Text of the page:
Four years after it passed into law, the signature social reform of Barack Obama’s presidency has finally paid dividends, with a surge of Americans registering to buy health insurance ahead of Monday’s deadline for signing up.
More than seven million people had registered to buy insurance by midnight, and the number may be substantially larger once others finish the process and state exchanges send their numbers in.
The goal of seven million enrollees, set by the non-partisan Congressional Budget Office, had seemed out of reach for the White House after the website was hit by technical problems at its launch in October.
“Despite several lost weeks because of problems with the website, 7.1m have now signed up to buy insurance plans,” Mr Obama said on Tuesday.
In a ceremony in the White House Rose Garden, the normally cool Mr Obama injected aggression and passion into defending the law and said he did not understand its relentless demonisation by his political opponents.
“I’ve got to admit, I don’t get it. Why are folks working so hard for people not to have health insurance?” he said.
“Many of the tall tales that have been told about this law have been debunked …Armageddon has not arrived” despite warnings by the law’s critics. “Instead, this law is helping millions of Americans, and in the coming years it will help millions more.”
On top of new enrollees, Mr Obama said three million young people had been registered on their parents’ insurance plans, while millions more are able to access care through the Medicaid programme for the poor.
Mr Obama’s political standing was badly damaged by the disastrous rollout of his health reform law, and his personal credibility was also hit, with promises he made about the policy’s operation falling short.
The seven million-plus headline number offers no benchmark for judging whether the policy designed to push millions of young and mainly low-income uninsured Americans to buy coverage will work in the longer term.
The highly politicised patchwork quilt of states that have, and have not, signed on to the policy and its various incentives, makes a national picture impossible to discern through the partisan fog of war.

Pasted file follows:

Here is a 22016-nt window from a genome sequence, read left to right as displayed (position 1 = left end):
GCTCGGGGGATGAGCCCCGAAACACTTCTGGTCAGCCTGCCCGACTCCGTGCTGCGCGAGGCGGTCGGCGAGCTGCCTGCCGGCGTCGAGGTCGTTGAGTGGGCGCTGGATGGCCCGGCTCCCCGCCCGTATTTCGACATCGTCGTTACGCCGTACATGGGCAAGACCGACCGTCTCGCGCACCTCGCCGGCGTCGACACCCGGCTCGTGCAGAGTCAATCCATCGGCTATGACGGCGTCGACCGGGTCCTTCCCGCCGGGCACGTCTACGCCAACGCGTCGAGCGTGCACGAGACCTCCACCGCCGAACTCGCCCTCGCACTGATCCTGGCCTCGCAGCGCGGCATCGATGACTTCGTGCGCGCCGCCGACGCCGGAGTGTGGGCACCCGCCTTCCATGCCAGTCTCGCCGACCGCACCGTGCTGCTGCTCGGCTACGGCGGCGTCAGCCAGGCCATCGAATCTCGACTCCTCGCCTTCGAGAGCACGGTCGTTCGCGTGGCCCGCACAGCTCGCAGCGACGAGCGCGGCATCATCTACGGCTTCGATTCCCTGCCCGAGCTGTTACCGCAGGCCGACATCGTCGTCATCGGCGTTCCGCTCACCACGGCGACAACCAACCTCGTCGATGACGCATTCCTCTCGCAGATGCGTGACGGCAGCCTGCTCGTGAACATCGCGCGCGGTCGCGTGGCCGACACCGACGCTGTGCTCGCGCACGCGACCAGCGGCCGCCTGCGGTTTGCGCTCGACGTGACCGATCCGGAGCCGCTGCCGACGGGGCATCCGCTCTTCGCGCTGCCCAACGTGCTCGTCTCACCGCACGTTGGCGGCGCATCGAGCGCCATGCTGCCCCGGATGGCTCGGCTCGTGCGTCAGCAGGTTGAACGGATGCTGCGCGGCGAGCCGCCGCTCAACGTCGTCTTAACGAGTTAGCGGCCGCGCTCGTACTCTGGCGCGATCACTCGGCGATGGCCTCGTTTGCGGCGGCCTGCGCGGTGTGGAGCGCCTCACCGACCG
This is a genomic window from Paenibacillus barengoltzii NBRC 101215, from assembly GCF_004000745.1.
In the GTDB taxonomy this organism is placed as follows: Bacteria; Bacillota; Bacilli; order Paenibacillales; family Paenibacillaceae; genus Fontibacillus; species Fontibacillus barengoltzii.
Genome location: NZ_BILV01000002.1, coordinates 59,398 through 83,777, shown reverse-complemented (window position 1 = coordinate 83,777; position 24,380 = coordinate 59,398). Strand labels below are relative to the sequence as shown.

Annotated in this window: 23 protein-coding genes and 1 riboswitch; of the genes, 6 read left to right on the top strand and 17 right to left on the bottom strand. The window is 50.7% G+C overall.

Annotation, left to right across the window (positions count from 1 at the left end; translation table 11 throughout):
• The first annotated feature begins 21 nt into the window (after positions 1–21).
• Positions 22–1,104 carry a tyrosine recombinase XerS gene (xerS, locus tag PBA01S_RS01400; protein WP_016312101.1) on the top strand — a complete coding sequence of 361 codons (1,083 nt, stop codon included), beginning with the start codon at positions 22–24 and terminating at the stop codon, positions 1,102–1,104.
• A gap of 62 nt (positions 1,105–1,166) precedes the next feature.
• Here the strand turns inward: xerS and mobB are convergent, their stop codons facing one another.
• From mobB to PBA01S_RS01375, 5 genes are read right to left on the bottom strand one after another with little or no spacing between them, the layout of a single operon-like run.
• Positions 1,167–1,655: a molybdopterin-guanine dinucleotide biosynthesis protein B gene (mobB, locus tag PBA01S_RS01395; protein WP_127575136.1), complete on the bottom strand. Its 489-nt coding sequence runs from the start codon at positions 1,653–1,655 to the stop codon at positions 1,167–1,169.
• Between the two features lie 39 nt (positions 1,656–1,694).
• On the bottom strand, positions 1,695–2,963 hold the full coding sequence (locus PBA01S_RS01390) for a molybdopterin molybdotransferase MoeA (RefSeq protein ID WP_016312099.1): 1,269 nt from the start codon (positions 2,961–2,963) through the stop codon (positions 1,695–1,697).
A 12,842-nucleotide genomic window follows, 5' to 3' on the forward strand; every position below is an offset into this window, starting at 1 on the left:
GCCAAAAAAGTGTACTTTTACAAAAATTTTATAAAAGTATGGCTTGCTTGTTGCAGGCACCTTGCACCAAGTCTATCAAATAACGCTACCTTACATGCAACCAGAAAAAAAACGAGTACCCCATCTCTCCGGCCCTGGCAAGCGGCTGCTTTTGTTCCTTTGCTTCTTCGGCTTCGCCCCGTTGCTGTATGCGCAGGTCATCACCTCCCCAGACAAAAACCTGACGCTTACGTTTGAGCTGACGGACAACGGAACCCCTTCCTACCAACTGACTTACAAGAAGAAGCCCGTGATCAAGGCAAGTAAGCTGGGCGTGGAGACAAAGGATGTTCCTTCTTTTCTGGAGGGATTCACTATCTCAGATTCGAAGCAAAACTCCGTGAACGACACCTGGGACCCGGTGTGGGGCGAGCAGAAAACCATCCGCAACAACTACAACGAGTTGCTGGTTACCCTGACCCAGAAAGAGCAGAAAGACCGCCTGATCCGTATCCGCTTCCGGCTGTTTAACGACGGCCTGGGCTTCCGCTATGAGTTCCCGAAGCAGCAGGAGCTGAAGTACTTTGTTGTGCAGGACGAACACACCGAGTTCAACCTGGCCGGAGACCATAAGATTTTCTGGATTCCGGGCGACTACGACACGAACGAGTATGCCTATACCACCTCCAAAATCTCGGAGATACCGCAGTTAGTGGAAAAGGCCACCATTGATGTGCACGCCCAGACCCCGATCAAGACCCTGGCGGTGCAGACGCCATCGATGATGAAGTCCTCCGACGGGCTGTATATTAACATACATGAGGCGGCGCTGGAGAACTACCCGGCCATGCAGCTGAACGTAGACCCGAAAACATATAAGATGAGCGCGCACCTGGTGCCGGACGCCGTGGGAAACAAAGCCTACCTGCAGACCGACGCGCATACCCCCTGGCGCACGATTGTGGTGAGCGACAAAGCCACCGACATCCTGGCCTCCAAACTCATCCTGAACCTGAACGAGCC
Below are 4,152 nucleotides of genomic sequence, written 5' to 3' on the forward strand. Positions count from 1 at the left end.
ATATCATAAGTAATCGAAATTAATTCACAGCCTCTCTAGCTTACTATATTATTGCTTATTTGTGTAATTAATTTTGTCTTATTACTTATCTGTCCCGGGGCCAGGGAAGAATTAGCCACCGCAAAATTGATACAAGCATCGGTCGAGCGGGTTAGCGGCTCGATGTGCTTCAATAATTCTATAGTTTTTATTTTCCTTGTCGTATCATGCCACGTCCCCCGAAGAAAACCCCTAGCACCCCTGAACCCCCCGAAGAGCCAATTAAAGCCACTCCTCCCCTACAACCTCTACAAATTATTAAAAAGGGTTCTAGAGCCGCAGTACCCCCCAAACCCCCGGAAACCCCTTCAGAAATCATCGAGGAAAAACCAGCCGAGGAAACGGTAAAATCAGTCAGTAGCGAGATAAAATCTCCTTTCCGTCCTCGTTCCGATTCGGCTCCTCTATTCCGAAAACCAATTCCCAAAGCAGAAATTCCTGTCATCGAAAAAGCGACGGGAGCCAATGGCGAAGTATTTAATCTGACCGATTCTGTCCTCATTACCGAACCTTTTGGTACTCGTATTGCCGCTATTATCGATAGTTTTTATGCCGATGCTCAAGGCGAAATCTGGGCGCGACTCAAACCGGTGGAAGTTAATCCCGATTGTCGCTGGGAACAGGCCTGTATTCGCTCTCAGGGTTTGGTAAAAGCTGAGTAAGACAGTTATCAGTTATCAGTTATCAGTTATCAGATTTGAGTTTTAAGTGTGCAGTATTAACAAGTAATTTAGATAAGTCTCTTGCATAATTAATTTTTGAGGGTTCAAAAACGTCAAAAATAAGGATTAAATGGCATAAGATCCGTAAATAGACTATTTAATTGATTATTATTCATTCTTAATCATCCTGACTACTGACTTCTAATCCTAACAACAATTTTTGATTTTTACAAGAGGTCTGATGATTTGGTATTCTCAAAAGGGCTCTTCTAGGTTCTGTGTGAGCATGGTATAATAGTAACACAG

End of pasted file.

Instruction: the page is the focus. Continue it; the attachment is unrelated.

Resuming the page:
A final breakdown of how many new enrollees have signed up, as opposed to the number of people who had to buy fresh insurance because their past plans were cancelled, is not yet available, nor is the number of people who are paying their premiums.
The White House has also yet to announce the demographic breakdown of enrollees, something that will be crucial in determining whether premiums will be forced to rise under the new policy.
But Mr Obama said that overall “the share of Americans with insurance is up, while the growth of healthcare costs is down”.
Although Mr Obama may struggle to regain the ground he lost after the rollout, the surge of people registering in the final, frantic weeks of enrolment has given the White House, and Democrats, a much-needed lift.
“I think it is fair to say we surpassed everyone’s expectation,” said Jay Carney, Mr Obama’s spokesman. “There have been millions and millions spent attacking this law.”
The Republicans have passed measures in the House of Representatives about 40 times to repeal or gut the Affordable Care Act, and their opposition to the policy they call Obamacare is unabated by the surge in registrations.
A spokesman for John Boehner, the Republican House speaker, said: “Every promise the president made has been broken: healthcare costs are rising, not falling. Americans are losing the doctors and plans that they like – especially seniors. Small businesses are afraid to hire new workers, hobbling our economic growth.
“That’s why we must replace this fundamentally flawed law with patient-centred solutions that will actually lower healthcare costs and help create jobs.”
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